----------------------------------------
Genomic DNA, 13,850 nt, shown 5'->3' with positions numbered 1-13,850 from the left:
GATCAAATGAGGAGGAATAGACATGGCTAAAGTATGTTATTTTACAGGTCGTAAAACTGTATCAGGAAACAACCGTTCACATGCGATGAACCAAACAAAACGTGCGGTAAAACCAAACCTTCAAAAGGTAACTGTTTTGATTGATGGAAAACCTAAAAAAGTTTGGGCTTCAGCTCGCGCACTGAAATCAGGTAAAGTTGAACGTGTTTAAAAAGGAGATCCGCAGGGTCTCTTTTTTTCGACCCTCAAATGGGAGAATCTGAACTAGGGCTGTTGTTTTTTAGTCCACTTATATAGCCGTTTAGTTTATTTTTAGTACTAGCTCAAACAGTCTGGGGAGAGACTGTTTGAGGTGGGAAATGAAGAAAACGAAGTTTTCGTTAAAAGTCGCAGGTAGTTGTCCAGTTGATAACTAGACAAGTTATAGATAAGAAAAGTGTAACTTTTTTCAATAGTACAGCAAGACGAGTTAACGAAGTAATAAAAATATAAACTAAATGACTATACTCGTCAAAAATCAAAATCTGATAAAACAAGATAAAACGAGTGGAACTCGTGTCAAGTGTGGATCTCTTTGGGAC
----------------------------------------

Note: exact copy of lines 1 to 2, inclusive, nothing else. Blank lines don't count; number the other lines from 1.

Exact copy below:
Genomic DNA, 13,850 nt, shown 5'->3' with positions numbered 1-13,850 from the left:
GATCAAATGAGGAGGAATAGACATGGCTAAAGTATGTTATTTTACAGGTCGTAAAACTGTATCAGGAAACAACCGTTCACATGCGATGAACCAAACAAAACGTGCGGTAAAACCAAACCTTCAAAAGGTAACTGTTTTGATTGATGGAAAACCTAAAAAAGTTTGGGCTTCAGCTCGCGCACTGAAATCAGGTAAAGTTGAACGTGTTTAAAAAGGAGATCCGCAGGGTCTCTTTTTTTCGACCCTCAAATGGGAGAATCTGAACTAGGGCTGTTGTTTTTTAGTCCACTTATATAGCCGTTTAGTTTATTTTTAGTACTAGCTCAAACAGTCTGGGGAGAGACTGTTTGAGGTGGGAAATGAAGAAAACGAAGTTTTCGTTAAAAGTCGCAGGTAGTTGTCCAGTTGATAACTAGACAAGTTATAGATAAGAAAAGTGTAACTTTTTTCAATAGTACAGCAAGACGAGTTAACGAAGTAATAAAAATATAAACTAAATGACTATACTCGTCAAAAATCAAAATCTGATAAAACAAGATAAAACGAGTGGAACTCGTGTCAAGTGTGGATCTCTTTGGGAC